Book review

I mentioned in a previous post, on readable doorstep-sized books, that I’d started reading Don Quixote.  I’m not any more.  Not because I finished it.  Having read about 200 or so pages I decided to give up and read something more enjoyable.  A lot of people love DQ and it’s regarded as a classic.  I got quite bored with what appeared to be an endless cycle of events in which:

  1.  Don Quixote identifies an opportunity to demonstrate his chivalry as a self-appointed knight errant;
  2. His squire, Sancho Panza, recognises that the ‘opportunity’ is best left alone because it will end in tears;
  3. The opportunity is seized and it ends in tears, e.g. DQ and SP being beaten to a pulp, etc.;
  4. Go to 1 and repeat.

Perhaps it got a lot better after 200 pages but I’d had enough. I’ll probably go back to it at some point but starting on page 200!


I jumped right into A Visit from the Goon Squad (2010) by Jennifer Egan and which won her the Pulitzer Prize for fiction.  The novel explores the lives of Benny, an ageing record executive, and Sasha, his PA, either directly or indirectly, e.g. through the lives of mutual acquaintances.  The map below, produced by a fan, shows what you’d be getting into.  Though it’s not as complicated as all that.  It’s really quite a simple book, well written, with good characters.  In fact it feels like a book of short stories.  It’s not the strongest of plots but that’s not really the point of the book.  It’s a book about time and relationships and I think it’s worth a read.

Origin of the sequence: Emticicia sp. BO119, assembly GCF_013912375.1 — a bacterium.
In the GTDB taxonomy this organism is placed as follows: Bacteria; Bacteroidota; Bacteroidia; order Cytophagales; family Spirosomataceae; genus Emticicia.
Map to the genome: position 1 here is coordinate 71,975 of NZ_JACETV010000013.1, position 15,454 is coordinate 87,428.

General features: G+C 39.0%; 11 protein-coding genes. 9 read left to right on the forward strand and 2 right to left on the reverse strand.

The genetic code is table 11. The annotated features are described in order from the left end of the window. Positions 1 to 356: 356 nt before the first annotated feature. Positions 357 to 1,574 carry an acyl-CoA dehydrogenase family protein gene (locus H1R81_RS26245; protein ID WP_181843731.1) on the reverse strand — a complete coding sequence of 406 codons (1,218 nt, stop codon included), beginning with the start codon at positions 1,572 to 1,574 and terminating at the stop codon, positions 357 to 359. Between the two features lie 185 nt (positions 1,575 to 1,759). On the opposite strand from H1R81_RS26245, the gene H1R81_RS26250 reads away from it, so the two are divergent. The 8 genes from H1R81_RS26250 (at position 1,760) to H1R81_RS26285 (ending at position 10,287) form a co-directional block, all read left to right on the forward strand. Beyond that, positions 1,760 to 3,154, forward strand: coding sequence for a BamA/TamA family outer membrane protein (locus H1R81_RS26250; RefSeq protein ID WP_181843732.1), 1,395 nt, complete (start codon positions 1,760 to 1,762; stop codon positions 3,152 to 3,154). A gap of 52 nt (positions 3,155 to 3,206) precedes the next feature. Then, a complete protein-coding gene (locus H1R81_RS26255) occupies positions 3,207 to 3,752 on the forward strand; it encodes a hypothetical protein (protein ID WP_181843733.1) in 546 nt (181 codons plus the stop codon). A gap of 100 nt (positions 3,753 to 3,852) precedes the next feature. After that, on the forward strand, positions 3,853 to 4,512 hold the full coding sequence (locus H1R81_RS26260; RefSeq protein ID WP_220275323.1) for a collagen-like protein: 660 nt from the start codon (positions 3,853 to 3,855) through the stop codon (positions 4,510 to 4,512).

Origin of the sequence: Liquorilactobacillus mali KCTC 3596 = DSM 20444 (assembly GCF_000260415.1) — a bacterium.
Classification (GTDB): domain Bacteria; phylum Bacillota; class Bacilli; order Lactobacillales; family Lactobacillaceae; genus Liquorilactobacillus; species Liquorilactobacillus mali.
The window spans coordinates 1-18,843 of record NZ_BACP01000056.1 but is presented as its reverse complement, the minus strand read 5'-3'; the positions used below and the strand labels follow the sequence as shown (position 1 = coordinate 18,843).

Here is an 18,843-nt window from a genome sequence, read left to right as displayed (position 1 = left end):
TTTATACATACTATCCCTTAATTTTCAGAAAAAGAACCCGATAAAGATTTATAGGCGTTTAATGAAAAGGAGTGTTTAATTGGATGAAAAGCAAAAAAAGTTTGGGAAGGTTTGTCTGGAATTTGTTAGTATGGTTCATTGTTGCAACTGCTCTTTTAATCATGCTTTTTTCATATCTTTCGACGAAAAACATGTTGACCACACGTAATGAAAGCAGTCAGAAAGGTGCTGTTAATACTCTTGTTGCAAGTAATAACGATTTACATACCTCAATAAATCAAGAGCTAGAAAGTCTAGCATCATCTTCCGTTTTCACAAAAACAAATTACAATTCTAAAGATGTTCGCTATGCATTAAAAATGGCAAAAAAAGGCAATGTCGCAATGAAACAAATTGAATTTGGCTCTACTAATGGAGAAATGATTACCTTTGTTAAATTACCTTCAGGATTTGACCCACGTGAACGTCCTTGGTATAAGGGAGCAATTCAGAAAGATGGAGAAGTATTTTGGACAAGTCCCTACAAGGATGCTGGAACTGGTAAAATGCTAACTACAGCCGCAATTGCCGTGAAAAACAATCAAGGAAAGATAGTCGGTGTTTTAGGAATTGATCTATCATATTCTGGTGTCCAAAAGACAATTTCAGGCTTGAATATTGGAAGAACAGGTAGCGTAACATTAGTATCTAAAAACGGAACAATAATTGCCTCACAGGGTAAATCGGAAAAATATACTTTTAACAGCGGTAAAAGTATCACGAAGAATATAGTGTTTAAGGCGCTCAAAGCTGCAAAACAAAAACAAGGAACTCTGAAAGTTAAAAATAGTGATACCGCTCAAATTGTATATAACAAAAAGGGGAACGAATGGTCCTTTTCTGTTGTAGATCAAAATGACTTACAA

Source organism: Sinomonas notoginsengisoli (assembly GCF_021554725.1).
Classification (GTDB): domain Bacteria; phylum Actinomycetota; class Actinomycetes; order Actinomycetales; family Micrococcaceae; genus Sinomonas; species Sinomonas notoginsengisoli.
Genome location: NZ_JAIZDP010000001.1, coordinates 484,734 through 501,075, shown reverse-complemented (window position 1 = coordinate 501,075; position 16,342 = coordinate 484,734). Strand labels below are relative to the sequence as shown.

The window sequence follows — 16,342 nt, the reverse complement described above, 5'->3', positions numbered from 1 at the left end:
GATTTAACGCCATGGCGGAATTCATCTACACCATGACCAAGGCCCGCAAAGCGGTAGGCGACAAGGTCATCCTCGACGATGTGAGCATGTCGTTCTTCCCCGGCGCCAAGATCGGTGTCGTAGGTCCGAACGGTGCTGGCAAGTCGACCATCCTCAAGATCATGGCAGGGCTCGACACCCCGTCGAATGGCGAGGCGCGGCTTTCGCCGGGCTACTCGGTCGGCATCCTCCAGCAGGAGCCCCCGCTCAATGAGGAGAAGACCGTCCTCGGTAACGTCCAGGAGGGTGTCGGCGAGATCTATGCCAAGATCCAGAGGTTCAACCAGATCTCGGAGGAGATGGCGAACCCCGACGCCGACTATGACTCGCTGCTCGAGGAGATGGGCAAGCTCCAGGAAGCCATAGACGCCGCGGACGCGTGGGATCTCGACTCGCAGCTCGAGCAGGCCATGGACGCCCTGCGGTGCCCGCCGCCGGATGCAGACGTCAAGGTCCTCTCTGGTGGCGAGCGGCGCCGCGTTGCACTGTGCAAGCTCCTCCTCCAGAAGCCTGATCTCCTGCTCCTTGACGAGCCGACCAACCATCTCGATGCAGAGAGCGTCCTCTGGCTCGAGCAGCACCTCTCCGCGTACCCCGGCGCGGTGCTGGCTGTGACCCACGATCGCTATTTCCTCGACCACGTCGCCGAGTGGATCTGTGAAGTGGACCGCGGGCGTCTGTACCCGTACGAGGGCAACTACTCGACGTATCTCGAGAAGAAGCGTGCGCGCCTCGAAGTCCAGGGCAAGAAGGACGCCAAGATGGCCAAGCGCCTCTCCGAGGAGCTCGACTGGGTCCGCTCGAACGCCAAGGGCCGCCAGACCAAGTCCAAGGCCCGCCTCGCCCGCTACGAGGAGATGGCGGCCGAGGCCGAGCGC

There’s a sentence in Robert Harris’ Imperium (2006), which I’ve just finished, which reads:

‘I sense that I am dawdling in this narrative, having already reached my eighth roll of Hieratica and need to speed it up a little, else either I shall die on the job, or you will be worn out reading.’

If Cervantes had taken a leaf out of Tiro’s (the narrator of the story) book then perhaps I could have finished Don Quixote.  Anyway, Imperium is the first of a trilogy of novels about Cicero.  Based on real events in Rome in the period 70 BC, the novel is written from the perspective of Cicero’s secretary, Tiro, and follows the former’s rise up the greasy political pole.


I’d previously read Harris’ Fatherland (1993) and The Ghost (2007) and enjoyed them.  Harris writes gripping, plot-driven books – perhaps at the expense of strong characterisation.  Imperium is no exception and is far more exciting than you might think.  It’s a real page-turner, full of political intrigue and suspense and I’m looking forwards to reading the other two books in the trilogy.  Highly recommended.